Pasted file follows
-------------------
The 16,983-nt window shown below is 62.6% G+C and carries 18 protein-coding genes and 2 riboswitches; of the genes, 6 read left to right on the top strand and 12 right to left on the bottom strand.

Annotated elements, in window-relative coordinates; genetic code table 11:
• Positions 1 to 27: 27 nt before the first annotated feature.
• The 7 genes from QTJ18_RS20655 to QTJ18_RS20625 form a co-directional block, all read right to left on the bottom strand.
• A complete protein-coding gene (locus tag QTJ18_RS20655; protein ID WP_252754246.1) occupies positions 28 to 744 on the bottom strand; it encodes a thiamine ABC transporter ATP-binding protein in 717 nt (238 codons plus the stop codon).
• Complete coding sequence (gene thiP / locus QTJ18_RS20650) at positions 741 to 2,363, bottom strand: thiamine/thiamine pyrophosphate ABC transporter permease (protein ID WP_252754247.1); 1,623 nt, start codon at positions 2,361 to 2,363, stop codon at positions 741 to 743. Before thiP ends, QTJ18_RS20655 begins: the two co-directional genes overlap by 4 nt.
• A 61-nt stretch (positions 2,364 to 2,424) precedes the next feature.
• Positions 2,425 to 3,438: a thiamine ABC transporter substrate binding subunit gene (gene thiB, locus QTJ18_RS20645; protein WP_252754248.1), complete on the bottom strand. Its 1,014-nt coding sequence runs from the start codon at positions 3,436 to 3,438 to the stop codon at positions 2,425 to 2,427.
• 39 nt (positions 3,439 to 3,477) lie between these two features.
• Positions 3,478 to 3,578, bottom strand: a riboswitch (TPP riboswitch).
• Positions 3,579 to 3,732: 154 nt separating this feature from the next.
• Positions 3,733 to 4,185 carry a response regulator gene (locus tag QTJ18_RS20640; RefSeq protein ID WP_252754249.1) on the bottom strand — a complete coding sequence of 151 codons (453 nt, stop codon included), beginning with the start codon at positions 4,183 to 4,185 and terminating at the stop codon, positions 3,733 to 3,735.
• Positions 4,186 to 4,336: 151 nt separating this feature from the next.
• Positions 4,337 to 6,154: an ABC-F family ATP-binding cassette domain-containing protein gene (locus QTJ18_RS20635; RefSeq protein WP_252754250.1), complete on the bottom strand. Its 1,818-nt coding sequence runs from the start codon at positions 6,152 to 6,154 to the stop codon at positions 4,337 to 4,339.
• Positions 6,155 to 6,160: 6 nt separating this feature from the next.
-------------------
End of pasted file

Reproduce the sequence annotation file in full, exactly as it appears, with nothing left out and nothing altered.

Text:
The 16,983-nt window shown below is 62.6% G+C and carries 18 protein-coding genes and 2 riboswitches; of the genes, 6 read left to right on the top strand and 12 right to left on the bottom strand.

Annotated elements, in window-relative coordinates; genetic code table 11:
• Positions 1 to 27: 27 nt before the first annotated feature.
• The 7 genes from QTJ18_RS20655 to QTJ18_RS20625 form a co-directional block, all read right to left on the bottom strand.
• A complete protein-coding gene (locus tag QTJ18_RS20655; protein ID WP_252754246.1) occupies positions 28 to 744 on the bottom strand; it encodes a thiamine ABC transporter ATP-binding protein in 717 nt (238 codons plus the stop codon).
• Complete coding sequence (gene thiP / locus QTJ18_RS20650) at positions 741 to 2,363, bottom strand: thiamine/thiamine pyrophosphate ABC transporter permease (protein ID WP_252754247.1); 1,623 nt, start codon at positions 2,361 to 2,363, stop codon at positions 741 to 743. Before thiP ends, QTJ18_RS20655 begins: the two co-directional genes overlap by 4 nt.
• A 61-nt stretch (positions 2,364 to 2,424) precedes the next feature.
• Positions 2,425 to 3,438: a thiamine ABC transporter substrate binding subunit gene (gene thiB, locus QTJ18_RS20645; protein WP_252754248.1), complete on the bottom strand. Its 1,014-nt coding sequence runs from the start codon at positions 3,436 to 3,438 to the stop codon at positions 2,425 to 2,427.
• 39 nt (positions 3,439 to 3,477) lie between these two features.
• Positions 3,478 to 3,578, bottom strand: a riboswitch (TPP riboswitch).
• Positions 3,579 to 3,732: 154 nt separating this feature from the next.
• Positions 3,733 to 4,185 carry a response regulator gene (locus tag QTJ18_RS20640; RefSeq protein ID WP_252754249.1) on the bottom strand — a complete coding sequence of 151 codons (453 nt, stop codon included), beginning with the start codon at positions 4,183 to 4,185 and terminating at the stop codon, positions 3,733 to 3,735.
• Positions 4,186 to 4,336: 151 nt separating this feature from the next.
• Positions 4,337 to 6,154: an ABC-F family ATP-binding cassette domain-containing protein gene (locus QTJ18_RS20635; RefSeq protein WP_252754250.1), complete on the bottom strand. Its 1,818-nt coding sequence runs from the start codon at positions 6,152 to 6,154 to the stop codon at positions 4,337 to 4,339.
• Positions 6,155 to 6,160: 6 nt separating this feature from the next.